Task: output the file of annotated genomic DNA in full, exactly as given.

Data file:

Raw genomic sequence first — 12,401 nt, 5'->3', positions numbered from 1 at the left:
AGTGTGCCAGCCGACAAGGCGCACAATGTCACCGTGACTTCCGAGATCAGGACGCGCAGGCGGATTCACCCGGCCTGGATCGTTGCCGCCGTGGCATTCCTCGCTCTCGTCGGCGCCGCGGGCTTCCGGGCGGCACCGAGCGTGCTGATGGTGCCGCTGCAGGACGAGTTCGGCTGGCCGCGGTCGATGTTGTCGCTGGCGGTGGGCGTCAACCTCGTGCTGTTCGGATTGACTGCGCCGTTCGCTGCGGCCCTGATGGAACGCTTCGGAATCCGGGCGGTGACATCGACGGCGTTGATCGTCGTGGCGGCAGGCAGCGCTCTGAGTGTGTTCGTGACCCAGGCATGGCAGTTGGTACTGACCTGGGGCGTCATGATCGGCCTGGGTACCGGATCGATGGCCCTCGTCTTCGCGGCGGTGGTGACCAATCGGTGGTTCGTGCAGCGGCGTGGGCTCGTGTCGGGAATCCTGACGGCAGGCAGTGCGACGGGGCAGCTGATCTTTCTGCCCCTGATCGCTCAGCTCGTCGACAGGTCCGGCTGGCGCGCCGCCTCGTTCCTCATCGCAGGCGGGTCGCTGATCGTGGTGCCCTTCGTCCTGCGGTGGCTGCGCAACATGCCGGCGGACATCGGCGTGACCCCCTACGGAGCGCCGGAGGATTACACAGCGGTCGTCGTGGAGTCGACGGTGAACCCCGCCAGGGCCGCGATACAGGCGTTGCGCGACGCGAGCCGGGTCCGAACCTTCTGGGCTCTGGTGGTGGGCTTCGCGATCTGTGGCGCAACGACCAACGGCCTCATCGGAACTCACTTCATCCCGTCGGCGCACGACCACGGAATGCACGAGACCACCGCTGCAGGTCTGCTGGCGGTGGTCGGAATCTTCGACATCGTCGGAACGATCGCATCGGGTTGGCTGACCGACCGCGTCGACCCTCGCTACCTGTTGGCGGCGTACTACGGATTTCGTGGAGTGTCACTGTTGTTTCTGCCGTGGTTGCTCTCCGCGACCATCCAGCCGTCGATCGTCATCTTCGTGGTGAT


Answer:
Raw genomic sequence first — 12,401 nt, 5'->3', positions numbered from 1 at the left:
AGTGTGCCAGCCGACAAGGCGCACAATGTCACCGTGACTTCCGAGATCAGGACGCGCAGGCGGATTCACCCGGCCTGGATCGTTGCCGCCGTGGCATTCCTCGCTCTCGTCGGCGCCGCGGGCTTCCGGGCGGCACCGAGCGTGCTGATGGTGCCGCTGCAGGACGAGTTCGGCTGGCCGCGGTCGATGTTGTCGCTGGCGGTGGGCGTCAACCTCGTGCTGTTCGGATTGACTGCGCCGTTCGCTGCGGCCCTGATGGAACGCTTCGGAATCCGGGCGGTGACATCGACGGCGTTGATCGTCGTGGCGGCAGGCAGCGCTCTGAGTGTGTTCGTGACCCAGGCATGGCAGTTGGTACTGACCTGGGGCGTCATGATCGGCCTGGGTACCGGATCGATGGCCCTCGTCTTCGCGGCGGTGGTGACCAATCGGTGGTTCGTGCAGCGGCGTGGGCTCGTGTCGGGAATCCTGACGGCAGGCAGTGCGACGGGGCAGCTGATCTTTCTGCCCCTGATCGCTCAGCTCGTCGACAGGTCCGGCTGGCGCGCCGCCTCGTTCCTCATCGCAGGCGGGTCGCTGATCGTGGTGCCCTTCGTCCTGCGGTGGCTGCGCAACATGCCGGCGGACATCGGCGTGACCCCCTACGGAGCGCCGGAGGATTACACAGCGGTCGTCGTGGAGTCGACGGTGAACCCCGCCAGGGCCGCGATACAGGCGTTGCGCGACGCGAGCCGGGTCCGAACCTTCTGGGCTCTGGTGGTGGGCTTCGCGATCTGTGGCGCAACGACCAACGGCCTCATCGGAACTCACTTCATCCCGTCGGCGCACGACCACGGAATGCACGAGACCACCGCTGCAGGTCTGCTGGCGGTGGTCGGAATCTTCGACATCGTCGGAACGATCGCATCGGGTTGGCTGACCGACCGCGTCGACCCTCGCTACCTGTTGGCGGCGTACTACGGATTTCGTGGAGTGTCACTGTTGTTTCTGCCGTGGTTGCTCTCCGCGACCATCCAGCCGTCGATCGTCATCTTCGTGGTGAT